Employment Law Questions? Ask an Employment Lawyer.
If you are currently receiving payouts from the 403B plan and that plan came from the employer who laid you off (so that contributions were made to the 403B plan and contributions were made to the state unemployment tax program on your behalf by the same employer) then you are required to report the receipt of these payments to the unemployment department because there is a reduction in benefits by a percentage of the portion of those payments that were paid by your former employer. (If the 403B plan, 401K plan had NO employer contributions or came from a company other than the company that laid you off then your unemployment benefits would not be affected at all -- the rule of law on this is that you cannot receive a pension from employer funds and unemployment at the same time if it came from the same employer). Regarding the vacation pay that you received -- you are still required to report this to the unemployment department because there is also a deduction taken for the number of weeks that the vacation pay represents when you left the job (the reasoning behind that one is that vacation pay is treated just like a few weeks of severance pay and deductions are made from the unemployment benefits for that time period just as if it were severance pay). I seem to be just a fountain of not so good news for you today and I am sorry to be the bearer of all of this negative news for you. However, you really want to get these matters straightened out as soon as possible and my suggestion is that you call or visit an unemployment office near you and ask to speak to a supervisor to sort all of these matters out. It could very well be that because the amount of the employer's contribution to the 403B was such a small portion of the overall amount that you contributed that when the calculations were made, it worked out to no deductions from your weekly unemployment amount -- but you should confirm that with a supervisor and get his/her name and keep a record of the date and time of the call or the meeting in the event that unemployment audits your claim next year when they have received all of the final numbers from your employer and these things come up at that time after all of the regular pay and vacation pay has been reported and the 403B payments have been reported (they are reported on a quarterly and semi-annually basis by your employer to the federal and state taxing authorities). You do not want to end up in a situation where you are required to pay back any of the money to the unemployment department because even though it may have been a mistake or two on your part, if the unemployment department charges you with an overpayment, they will charge you interest and penalties in the payback if they decide that the overpayment was your fault (you failed to report everything appropriately) -- so you want to have some records that you reported everything as you were supposed to do and if you do that, they can only ask for reimbursement of the overpayment amount without any interest or penalties attached (the penalties can be harsh -- my own husband was "fined" six weeks of his unemployment payments because he did not report part time income properly -- and those weeks were not even credited against what he owed to them -- the unemployment department stopped his payments at Christmas in 2010 for six weeks and then once they had taken those weeks from him, they then took every penny of his unemployment weekly checks until the overpayment was repaid to them -- leaving him without any income at all for nearly 5 months).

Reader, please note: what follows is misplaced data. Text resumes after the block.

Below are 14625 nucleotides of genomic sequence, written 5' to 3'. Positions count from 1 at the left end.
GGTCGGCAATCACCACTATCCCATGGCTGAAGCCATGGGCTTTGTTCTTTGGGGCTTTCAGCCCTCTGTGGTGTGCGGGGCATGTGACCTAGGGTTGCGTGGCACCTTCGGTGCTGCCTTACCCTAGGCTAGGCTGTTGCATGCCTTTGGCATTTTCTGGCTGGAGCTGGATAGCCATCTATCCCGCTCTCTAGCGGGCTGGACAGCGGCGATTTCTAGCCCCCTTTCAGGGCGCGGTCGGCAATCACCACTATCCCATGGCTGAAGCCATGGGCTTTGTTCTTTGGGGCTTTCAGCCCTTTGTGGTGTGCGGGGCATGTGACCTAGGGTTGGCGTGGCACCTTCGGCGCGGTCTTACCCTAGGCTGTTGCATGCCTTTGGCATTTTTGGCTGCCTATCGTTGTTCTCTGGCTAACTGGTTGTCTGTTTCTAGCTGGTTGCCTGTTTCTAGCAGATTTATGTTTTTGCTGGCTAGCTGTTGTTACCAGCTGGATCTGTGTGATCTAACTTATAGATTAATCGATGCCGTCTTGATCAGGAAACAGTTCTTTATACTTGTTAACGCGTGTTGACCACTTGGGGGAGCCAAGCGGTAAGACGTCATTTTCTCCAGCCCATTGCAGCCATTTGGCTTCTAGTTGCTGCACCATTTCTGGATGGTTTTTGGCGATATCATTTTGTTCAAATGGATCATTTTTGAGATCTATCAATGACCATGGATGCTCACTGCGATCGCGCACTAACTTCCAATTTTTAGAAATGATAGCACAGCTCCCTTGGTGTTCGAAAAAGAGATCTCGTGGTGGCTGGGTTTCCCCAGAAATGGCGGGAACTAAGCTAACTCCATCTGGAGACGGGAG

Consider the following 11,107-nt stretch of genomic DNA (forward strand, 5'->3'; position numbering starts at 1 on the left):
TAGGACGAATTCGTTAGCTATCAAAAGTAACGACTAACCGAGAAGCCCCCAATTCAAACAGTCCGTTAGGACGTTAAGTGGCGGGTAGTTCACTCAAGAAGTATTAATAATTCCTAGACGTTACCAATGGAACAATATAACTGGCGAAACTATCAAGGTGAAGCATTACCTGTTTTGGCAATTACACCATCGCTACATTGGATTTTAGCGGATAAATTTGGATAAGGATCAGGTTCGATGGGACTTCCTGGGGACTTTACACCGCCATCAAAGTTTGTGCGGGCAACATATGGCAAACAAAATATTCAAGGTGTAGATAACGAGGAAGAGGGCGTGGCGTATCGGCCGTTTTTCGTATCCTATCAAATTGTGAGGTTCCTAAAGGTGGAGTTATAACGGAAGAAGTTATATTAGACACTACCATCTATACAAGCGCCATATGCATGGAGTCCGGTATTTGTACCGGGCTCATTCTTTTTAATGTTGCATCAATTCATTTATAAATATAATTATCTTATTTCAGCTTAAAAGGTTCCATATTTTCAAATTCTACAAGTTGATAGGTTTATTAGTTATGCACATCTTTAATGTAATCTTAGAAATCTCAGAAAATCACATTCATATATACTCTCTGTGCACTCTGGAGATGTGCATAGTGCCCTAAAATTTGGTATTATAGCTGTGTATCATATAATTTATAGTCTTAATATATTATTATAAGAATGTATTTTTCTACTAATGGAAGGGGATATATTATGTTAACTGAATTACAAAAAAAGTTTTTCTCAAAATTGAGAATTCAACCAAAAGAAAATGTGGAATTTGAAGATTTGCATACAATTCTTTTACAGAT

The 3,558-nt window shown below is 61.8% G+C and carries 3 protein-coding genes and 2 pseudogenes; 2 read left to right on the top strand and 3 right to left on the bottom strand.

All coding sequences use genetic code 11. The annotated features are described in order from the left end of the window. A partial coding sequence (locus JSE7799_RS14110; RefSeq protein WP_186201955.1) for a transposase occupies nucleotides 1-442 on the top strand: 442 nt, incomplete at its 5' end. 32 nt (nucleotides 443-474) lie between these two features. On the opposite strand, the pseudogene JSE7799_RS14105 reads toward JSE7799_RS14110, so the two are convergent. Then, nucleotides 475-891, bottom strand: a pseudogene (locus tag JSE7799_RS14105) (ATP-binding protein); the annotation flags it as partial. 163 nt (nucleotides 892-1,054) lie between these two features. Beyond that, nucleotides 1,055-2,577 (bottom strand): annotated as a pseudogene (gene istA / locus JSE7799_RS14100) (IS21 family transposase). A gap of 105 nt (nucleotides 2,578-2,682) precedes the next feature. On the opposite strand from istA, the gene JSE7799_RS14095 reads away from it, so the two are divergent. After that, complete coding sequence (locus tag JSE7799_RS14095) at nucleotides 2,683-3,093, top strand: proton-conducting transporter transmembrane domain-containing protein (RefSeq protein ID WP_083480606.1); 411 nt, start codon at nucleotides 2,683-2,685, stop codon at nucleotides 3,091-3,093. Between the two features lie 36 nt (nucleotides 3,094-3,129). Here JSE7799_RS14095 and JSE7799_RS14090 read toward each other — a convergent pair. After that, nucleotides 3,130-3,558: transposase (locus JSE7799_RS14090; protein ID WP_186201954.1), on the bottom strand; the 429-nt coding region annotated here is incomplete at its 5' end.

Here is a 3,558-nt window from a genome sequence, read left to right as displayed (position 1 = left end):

I hope that helps.
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Is the information on vacation pay Delaware specific. On the AARP web site they say -- "Don't confuse severance pay with the payment of accrued vacation days at termination of employment. Federal and state laws require that all unused, accrued vacation time be paid out in cash upon termination. States vary in how they adjust unemployment benefits for accrued vacation pay. In general, your vacation payout will not affect the amount of unemployment compensation you receive."
I had over 350 hours vacation pay accrued which was paid after I initiated my unemployment application. At my hourly rate this would come to more than my maximum benefit for the benefit year of 26 weeks. It doesn't seem fair that someone who used their vacation while employed would qualify for unemployment, but somewhat who let it accrue would not.
Hello again Shirl --
I received your follow up question to the original question and just wanted to let you know that I have to go offline for the next few hours but I will pick it up and provide you with some answers as soon as I return to the Just Answer website. I thank you for your patience in this matter.
I apologize for the delay in answering this for you -- I had some computer issues that were so bad I was offline for a few days having viruses cleaned out. Under these circumstances, you do have to report your vacation pay received to the unemployment compensation office and there is a deduction from your unemployment benefits for these amounts. It is treated like severance pay (you are not eligible for unemployment benefits for any week that you have received severance pay and it is the same with vacation pay -- I wish I could tell you something different here , but I cannot -- I have just spent more than an hour reviewing every legal website on these issues for DE and other states to try to find a happier solution here for you but I could not do so). You can get more information on DE employment laws in the attached document (if you scroll to Section 6 c you will see the requirement to report the vacation pay to unemployment -- http://www.lawforchange.org/images/lfc/DelawareEmployment.pdf
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